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PROFILE MURAD ANSARI
COLUMN FOR THE RECORD
ENVIRONMENT RECYCLING WASTE: NEED OF THE HOUR
SOCIETY BOOK REVIEW
INFORMATION TECHNOLOGY FLEXIBLE AND SCALABLE ARCHITECTURE FOR E-BUSINESS II

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RECYCLING WASTE NEED OF THE HOUR

 

The environmental cost to Pakistan's economy in six sectors was estimated as US$ 1.8 billion


June 16 - 22, 2003
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According to a report prepared by Japan International Cooperation Agency (JICA) and Pakistan Environment Protection Agency (PEPA), Pakistan's economy is facing a loss of three billion dollars per annum as a result of the different kinds of environmental pollution.

The environmental cost to Pakistan's economy in six sectors was estimated as US$ 1.8 billion while in terms of urban air pollution it was estimated to be $369 million per year.

Independent experts in Pakistan say that environmental degradation has taken an alarming toll mainly because of years of official failure to place environmental concerns at the centre of all policy-making.

During the past 10 years many new institutions like the Environment Protection Agency, Pakistan Environment Protection Council, National Conservation Strategy and environment tribunals were created, but implementation has been slow and absolutely ineffective. The government had committed Rs 110 billion over a period of five to ten years for environment protection but the actual allocations remained under Rs 1 billion during 2002.

The economic condition of the country, unfortunately, is still not very strong. Pakistan's international debt is approximately US $ 36 billion, with more than 50% of the budget being spent on debt servicing and liquidation of loans from international agencies like IMF and the World Bank. With more and more people being pushed to survive below poverty line, environmental issues are hardly a priority for them.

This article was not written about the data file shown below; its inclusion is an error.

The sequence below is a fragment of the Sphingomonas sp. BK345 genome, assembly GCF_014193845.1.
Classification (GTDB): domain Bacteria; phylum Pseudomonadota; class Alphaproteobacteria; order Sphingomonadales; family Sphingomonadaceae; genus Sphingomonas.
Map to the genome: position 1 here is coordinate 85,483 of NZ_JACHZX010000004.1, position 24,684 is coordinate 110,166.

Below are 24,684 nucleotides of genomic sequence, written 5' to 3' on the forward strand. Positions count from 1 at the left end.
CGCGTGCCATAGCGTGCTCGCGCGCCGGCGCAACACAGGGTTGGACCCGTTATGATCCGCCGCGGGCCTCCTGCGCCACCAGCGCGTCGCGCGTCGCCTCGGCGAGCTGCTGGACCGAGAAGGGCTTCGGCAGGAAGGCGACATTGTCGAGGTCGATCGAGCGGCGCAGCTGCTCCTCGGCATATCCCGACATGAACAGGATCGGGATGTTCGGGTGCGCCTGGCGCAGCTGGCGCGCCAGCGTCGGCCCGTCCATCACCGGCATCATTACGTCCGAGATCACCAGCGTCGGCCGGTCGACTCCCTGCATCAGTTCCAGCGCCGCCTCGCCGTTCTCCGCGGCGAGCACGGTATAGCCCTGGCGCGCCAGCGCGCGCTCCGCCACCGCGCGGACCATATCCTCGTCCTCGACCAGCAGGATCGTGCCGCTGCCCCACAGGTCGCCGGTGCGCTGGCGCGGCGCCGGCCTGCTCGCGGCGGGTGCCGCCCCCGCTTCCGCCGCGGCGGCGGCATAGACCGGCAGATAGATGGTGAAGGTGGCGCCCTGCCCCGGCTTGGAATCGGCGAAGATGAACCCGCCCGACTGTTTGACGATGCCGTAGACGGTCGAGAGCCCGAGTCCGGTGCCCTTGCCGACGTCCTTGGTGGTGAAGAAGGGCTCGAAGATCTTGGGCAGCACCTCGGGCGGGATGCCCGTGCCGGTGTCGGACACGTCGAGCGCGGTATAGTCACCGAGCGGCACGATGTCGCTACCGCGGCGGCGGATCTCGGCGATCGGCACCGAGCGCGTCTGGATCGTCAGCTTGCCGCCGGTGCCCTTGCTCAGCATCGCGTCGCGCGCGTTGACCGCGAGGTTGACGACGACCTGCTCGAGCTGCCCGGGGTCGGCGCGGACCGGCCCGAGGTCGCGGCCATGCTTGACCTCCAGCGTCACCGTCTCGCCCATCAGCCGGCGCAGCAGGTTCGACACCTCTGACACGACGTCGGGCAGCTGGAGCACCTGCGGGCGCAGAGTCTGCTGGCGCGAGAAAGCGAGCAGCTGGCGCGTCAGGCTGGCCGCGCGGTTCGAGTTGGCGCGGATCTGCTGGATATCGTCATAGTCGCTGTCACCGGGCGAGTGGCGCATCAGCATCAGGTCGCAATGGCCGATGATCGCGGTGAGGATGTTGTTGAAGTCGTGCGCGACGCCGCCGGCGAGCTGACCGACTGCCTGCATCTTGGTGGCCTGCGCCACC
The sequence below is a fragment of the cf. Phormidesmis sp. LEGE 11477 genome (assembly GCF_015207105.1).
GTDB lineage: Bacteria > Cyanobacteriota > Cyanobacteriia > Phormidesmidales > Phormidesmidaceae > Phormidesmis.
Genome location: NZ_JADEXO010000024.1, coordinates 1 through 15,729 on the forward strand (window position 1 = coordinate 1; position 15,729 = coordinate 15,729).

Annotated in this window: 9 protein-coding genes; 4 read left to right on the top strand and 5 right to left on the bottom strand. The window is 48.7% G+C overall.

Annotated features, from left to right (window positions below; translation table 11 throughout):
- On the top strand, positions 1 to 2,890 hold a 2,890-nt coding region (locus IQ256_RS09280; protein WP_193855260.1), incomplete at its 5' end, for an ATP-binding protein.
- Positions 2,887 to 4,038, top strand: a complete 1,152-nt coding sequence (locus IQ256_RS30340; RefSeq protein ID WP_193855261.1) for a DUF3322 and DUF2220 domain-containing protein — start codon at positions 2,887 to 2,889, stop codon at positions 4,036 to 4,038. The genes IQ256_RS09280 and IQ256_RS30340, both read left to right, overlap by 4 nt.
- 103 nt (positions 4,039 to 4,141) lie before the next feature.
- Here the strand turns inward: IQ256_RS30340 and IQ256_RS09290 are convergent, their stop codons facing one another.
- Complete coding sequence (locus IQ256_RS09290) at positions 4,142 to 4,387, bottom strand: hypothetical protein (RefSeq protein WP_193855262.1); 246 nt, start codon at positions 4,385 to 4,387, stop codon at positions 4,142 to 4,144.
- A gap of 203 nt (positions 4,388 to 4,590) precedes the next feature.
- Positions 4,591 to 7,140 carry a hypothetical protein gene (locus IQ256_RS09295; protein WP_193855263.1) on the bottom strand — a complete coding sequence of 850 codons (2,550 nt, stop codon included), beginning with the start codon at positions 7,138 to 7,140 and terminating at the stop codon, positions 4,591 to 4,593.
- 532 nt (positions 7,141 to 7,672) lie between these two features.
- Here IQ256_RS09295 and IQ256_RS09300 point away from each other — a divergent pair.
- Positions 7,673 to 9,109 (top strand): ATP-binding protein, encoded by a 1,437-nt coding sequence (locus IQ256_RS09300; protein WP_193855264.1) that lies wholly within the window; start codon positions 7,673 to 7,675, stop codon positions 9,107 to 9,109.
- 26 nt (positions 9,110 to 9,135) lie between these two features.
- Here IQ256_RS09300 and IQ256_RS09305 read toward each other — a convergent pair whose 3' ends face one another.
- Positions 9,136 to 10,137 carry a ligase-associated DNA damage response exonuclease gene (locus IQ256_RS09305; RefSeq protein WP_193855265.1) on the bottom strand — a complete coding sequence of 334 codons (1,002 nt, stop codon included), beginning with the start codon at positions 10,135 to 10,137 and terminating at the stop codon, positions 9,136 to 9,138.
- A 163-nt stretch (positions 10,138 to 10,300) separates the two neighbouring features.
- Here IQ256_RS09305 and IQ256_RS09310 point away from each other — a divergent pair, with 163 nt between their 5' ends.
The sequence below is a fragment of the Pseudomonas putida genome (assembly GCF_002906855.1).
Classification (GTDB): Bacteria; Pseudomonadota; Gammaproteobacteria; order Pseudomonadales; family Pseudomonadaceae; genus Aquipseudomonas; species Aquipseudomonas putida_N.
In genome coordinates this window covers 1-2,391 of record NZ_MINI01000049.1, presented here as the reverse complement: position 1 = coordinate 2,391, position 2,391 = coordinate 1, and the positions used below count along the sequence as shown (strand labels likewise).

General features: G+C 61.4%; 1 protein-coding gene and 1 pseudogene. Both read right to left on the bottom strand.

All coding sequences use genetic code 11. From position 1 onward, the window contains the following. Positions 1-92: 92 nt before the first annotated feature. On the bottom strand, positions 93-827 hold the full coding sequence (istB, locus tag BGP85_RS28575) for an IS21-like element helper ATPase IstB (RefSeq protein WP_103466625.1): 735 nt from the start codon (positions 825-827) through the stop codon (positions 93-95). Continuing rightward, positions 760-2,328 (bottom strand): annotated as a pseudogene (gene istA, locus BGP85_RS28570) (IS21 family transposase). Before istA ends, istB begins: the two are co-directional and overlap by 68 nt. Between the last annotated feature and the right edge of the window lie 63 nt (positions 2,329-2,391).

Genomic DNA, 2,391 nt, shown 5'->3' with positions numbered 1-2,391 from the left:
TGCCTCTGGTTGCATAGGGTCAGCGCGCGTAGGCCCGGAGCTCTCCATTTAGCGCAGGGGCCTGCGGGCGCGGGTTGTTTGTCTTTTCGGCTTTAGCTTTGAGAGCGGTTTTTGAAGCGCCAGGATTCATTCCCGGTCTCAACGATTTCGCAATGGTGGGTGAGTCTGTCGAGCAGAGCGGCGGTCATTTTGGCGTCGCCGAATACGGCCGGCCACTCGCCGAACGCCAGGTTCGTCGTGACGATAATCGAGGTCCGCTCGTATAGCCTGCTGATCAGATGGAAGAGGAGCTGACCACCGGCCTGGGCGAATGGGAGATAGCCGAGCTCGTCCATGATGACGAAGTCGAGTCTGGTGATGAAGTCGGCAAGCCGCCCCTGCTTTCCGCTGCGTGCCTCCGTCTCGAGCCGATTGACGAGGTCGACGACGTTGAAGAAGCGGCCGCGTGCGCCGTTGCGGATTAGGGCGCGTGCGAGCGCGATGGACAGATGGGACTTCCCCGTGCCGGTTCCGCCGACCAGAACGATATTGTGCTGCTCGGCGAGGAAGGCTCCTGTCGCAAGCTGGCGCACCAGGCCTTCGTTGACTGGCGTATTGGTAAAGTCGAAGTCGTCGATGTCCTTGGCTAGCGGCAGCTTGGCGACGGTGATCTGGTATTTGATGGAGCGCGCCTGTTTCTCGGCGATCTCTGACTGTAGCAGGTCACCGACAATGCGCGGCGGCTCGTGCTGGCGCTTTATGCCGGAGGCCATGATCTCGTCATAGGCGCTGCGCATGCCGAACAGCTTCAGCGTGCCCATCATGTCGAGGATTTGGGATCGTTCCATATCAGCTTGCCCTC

However there is no legal obligation to recycle any post-consumer food packaging products such as paper bags, plastic pouches, or glass bottles.

Traditionally, the state of environmental education in Pakistan has been of poor quality and quantity. Most credit for the recent proliferation of environment-related courses in Pakistan has to be given to the increased legislation in environment, as well as to the increased market demand for professionals with credentials in environment-related disciplines. Unfortunately, no mechanism exists for the qualitative and quantitative assessment of courses offered, nor is a definitive index of such courses available. Just three years ago, a leading women post-graduate college set up its environmental studies department which grants a masters degree in environmental sciences.